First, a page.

• Similarly, if you are applying for a job in specific job sectors, like education, childcare, eldercare, or healthcare, you may need to provide access to your criminal history and other records.
  • When you apply for professional certification or licensing, you may be required to submit to a background check, too.
  • Registering children for a new school.
  • Genealogy research
  • Disputes over wills
  • Getting remarried

Generally, you waive your right to privacy if you agree to release your records to an agency that requests them.

How do I find…

Criminal History Records

The State of California Department of Justice maintains criminal history records.

You may want to access your own criminal history records for a number of reasons, such as verifying the information or empowering yourself with knowledge of your own public record.

However, you may also be required to receive criminal history records from the state of California if you are applying for a job with the government, if you are applying for adoption (both domestic and foreign adoption), or if you are applying for visa, temporary residency permits, or similar applications.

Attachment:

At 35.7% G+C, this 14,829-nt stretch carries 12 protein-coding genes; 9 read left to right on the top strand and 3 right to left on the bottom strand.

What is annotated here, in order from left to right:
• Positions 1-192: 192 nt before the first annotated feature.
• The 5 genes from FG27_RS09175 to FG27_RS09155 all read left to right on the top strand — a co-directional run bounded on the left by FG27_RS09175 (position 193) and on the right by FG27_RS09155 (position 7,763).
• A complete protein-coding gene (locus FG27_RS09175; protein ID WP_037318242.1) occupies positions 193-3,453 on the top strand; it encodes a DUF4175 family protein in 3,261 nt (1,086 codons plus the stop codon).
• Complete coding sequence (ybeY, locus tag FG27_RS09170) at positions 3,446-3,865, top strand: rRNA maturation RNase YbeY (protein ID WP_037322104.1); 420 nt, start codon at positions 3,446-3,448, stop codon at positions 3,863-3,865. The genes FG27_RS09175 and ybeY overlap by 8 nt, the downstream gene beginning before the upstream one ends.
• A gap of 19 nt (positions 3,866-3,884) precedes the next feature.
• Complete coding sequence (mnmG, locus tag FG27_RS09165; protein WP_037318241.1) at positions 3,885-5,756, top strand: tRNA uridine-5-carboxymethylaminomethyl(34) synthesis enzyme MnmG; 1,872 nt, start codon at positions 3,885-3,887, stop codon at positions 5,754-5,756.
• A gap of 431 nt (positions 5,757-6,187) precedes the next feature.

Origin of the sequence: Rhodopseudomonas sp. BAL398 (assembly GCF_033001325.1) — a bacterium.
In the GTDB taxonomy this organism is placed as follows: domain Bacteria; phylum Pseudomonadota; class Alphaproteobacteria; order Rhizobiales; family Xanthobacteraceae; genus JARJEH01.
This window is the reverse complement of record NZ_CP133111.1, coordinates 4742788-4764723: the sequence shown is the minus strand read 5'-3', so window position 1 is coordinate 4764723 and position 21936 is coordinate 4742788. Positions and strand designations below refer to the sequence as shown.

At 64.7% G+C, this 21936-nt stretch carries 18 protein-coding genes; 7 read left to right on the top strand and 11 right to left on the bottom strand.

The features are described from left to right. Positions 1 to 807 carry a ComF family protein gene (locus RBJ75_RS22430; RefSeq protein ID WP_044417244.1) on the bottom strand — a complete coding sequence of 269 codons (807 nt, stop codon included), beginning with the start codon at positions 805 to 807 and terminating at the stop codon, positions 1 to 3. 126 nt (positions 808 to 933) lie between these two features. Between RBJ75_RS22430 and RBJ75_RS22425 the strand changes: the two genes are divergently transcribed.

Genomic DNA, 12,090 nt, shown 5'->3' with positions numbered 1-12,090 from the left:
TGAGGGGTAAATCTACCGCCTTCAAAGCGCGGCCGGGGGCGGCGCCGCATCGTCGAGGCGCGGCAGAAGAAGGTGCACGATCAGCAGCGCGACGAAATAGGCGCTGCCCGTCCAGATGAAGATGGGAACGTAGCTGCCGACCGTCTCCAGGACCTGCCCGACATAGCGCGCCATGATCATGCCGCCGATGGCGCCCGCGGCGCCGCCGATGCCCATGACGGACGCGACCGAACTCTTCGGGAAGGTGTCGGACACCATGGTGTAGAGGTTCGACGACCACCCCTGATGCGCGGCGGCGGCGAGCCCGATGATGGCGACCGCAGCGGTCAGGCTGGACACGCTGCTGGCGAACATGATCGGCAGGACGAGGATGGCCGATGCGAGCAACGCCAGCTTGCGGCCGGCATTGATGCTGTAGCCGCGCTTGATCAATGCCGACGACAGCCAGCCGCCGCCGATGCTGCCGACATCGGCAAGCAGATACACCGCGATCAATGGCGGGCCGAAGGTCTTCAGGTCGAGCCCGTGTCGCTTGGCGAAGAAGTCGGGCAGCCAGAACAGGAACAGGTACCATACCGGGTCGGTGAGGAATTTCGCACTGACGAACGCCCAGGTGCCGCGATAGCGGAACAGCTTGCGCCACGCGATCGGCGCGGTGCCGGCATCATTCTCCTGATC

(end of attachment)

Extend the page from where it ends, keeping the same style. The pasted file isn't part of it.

You can apply for your own criminal history records from the State of California. To do so, you need the following:

  • $25 processing fee
  • Fingerprints using Live Scan
  • Official forms available online here.

Please note the form is different if you live out of state.

Also, if you need your criminal history records from the State of California for any visa or immigration purpose, the process will be different.

See the Department of Justice website for more information on receiving your records for visa purposes.

Fingerprint Live Scan forms are available here.

Only you can access your own criminal history in the State of California. The only third parties that may be permitted to do a criminal background check would be law enforcement and other eligible government agencies.

Otherwise, your private data is protected.

Arrest Records / Police Reports

Whereas criminal records detail prior convictions in the State of California, arrest records and police reports will include police data related to any incident whether charges were filed or not.

Arrest records in the State of California may include information like: